Yanks get outfielder Locastro from D-backs

July 1st, 2021

As the calendar turns to July, the Trade Deadline at the end of the month has loomed large for the struggling Yankees (41-39), who seem to be in need of reinforcements, particularly in the starting rotation and the outfield. Managing general partner/co-chairperson Hal Steinbrenner made that much clear when he spoke with reporters via Zoom on Thursday morning and discussed whether additions to the roster would need to be made in order for the fourth-place Yanks to have a chance to contend this season.

“[General manager Brian Cashman] is doing that right now as we speak. We do that every July, every June here as the [July 30] Trade Deadline approaches,” Steinbrenner said. “And if we feel we need another piece that’s gonna take us over the top -- that we’re not quite good enough -- then we’re going to look seriously at that, as will I.”

The Yanks took the first step in that effort Thursday afternoon, acquiring speedy outfielder from the D-backs in exchange for Double-A pitcher Keegan Curtis.

Locastro's calling card is his running ability. Statcast measures his average sprint speed this season at 30.7 feet per second -- well above the elite 30.0 feet-per-second mark, with the MLB average at 27.0 -- and entering play Thursday, he was tied for second among all Major League players with the Nationals’ Trea Turner. Locastro was 26-for-26 in stolen-base attempts entering this season, although he is 5-for-8 so far in 2021.

The Yankees haven't had a lot of speed on their roster, with only and averaging a better sprint speed than 28.0 feet per second. The club entered Thursday ranked last in the Majors in steals (17) and tied for last in triples (five).

But perhaps most importantly for the Yankees, Locastro has experience at all three outfield positions, spending the majority of his time this year in center (27 games, 20 starts). His career Outs Above Average, per Statcast, is plus-five.

Locastro is a clear replacement for injured center fielder Aaron Hicks, who underwent season-ending surgery on his left wrist at the end of May. Steinbrenner called the loss of Hicks “huge,” and without him, the Yankees have rotated four players in the outfield -- excluding spot starts from reserve infielder Wade.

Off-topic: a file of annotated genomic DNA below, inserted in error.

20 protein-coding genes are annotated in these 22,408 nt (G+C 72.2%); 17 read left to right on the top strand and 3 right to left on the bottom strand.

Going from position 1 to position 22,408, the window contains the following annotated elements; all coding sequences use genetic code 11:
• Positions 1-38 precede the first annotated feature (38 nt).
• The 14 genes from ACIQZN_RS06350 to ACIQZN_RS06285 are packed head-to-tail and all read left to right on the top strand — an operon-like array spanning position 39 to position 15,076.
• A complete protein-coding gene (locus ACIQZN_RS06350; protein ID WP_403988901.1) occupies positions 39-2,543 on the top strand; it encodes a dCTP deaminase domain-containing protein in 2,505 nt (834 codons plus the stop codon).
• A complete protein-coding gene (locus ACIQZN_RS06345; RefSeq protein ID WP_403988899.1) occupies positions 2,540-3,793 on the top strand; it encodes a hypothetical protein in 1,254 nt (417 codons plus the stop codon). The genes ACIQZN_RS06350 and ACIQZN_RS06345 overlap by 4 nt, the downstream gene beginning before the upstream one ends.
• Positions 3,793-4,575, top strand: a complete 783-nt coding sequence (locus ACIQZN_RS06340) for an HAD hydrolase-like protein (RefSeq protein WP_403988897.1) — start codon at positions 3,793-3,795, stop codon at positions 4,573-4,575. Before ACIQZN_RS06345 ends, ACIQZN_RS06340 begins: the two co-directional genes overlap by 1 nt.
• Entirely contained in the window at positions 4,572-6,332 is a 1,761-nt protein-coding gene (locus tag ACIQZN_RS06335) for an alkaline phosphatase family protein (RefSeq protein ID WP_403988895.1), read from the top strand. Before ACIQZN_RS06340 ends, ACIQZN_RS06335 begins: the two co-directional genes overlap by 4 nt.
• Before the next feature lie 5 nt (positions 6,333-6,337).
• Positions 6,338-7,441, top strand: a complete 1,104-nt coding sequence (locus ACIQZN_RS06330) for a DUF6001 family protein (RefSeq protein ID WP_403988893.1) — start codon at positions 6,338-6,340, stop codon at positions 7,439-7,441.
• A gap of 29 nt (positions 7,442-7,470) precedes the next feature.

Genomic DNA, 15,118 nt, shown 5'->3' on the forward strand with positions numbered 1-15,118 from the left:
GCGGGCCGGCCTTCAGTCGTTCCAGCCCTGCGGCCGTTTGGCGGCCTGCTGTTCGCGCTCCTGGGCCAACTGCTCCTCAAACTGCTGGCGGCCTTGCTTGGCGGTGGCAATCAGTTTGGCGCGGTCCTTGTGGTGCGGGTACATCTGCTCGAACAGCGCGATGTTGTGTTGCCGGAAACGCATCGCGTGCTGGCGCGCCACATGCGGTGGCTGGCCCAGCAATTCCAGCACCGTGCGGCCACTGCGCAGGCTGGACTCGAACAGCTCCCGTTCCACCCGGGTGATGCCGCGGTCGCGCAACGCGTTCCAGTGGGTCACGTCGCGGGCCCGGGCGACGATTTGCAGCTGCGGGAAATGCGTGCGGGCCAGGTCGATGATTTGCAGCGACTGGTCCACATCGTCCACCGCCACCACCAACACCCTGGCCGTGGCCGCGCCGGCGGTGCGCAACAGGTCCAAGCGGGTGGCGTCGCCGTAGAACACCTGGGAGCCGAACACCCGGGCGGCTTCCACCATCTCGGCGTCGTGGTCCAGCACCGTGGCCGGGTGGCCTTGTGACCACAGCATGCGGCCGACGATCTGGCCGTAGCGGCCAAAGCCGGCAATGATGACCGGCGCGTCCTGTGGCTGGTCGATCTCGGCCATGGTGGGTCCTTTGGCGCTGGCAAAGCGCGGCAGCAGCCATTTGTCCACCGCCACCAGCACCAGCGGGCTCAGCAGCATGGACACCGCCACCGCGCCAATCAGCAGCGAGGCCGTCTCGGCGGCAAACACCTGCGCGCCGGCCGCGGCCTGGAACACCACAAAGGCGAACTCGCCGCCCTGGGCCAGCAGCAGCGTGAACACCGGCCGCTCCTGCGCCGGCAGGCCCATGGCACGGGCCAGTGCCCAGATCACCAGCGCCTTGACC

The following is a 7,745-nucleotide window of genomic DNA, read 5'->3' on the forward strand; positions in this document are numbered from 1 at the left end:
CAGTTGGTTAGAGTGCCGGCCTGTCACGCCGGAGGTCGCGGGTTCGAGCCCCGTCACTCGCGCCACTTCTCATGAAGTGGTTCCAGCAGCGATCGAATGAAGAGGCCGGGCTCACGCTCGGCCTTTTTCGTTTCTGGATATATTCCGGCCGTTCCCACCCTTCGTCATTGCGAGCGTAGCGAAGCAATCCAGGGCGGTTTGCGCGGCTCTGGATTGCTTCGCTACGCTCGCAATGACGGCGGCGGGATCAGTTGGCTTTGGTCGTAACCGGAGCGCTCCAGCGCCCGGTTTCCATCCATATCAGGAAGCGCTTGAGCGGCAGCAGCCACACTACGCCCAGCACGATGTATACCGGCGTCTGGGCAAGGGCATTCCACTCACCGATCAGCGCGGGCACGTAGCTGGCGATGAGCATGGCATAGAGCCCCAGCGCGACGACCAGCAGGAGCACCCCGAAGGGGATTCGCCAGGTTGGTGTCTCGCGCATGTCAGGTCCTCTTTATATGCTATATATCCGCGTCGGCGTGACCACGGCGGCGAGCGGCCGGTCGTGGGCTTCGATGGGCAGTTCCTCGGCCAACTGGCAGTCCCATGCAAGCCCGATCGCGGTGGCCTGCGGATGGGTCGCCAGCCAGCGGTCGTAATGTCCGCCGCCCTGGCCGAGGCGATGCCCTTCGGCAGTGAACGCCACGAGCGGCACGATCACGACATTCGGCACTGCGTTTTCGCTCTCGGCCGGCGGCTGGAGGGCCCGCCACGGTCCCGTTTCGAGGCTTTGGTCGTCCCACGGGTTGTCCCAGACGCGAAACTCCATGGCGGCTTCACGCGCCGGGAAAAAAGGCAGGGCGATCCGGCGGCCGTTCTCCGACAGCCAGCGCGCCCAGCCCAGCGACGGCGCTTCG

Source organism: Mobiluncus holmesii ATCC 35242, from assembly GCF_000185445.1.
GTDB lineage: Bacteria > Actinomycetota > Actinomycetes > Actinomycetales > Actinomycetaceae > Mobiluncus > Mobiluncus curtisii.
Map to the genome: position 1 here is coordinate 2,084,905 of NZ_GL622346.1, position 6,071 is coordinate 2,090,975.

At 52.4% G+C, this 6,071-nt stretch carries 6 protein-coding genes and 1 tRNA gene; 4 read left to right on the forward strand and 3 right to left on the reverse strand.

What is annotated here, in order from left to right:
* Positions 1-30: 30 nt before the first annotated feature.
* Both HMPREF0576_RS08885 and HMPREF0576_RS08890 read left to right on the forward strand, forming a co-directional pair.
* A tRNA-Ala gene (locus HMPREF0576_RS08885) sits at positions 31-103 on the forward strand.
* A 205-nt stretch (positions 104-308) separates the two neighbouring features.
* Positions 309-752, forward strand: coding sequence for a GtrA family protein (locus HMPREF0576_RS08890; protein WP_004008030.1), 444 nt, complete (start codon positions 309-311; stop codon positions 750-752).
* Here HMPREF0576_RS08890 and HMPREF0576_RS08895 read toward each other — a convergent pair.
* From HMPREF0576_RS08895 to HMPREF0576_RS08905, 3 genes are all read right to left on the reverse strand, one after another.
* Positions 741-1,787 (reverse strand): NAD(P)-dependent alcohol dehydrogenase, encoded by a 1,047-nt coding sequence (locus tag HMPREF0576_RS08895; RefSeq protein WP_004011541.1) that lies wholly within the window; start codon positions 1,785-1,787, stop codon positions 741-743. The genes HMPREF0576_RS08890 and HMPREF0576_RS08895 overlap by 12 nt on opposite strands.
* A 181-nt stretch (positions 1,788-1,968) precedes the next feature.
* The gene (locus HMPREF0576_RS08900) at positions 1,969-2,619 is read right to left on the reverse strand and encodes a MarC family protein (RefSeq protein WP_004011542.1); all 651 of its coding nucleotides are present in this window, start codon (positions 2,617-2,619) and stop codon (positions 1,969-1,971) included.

Locastro, a right-handed batter who will turn 29 on July 14, is a New York native. He was born in Syracuse, attended high school in Auburn and went on to play at Ithaca College. He has spent parts of five seasons in the Majors with the Dodgers and D-backs, slashing .234/.339/.324 with four home runs in 480 plate appearances. Locastro's career hit-by-pitch rate of 7.5 percent is the highest all time for a player with that many trips to the plate.

Curtis was selected by the Yankees in the 22nd round of the 2018 MLB Draft. The right-hander had been playing this year at Double-A Somerset, posting a 3.94 ERA over 12 relief appearances while racking up 27 strikeouts in 16 innings.

It seems likely that there will be more moves coming for the Yankees over the next month after Steinbrenner stated, “We need to shore up our starting rotation a little bit better than it is right now,” given the long-term injuries to pitchers and .

But Steinbrenner also expressed confidence in the work his longtime partner Cashman has done at the helm of the front office and how thorough the organization will be when making decisions of this magnitude -- particularly in a season that manager Aaron Boone admitted was “on the line” earlier this week.

“Brian and I have been doing this a lot of years together. He’s extremely intelligent. ... We communicate very well,” Steinbrenner said. “There’s not much that happens without him running it by me first; he knows that’s the way I want it. I think he’s done a good job.

“I can’t imagine another organization that goes through these processes in a more comprehensive way than we do. And that means talking to everybody, that means examining the pros and cons to any potential trade, any potential signing. It’s just comprehensive, and that’s the way it needs to be. And that’s the way it will remain.”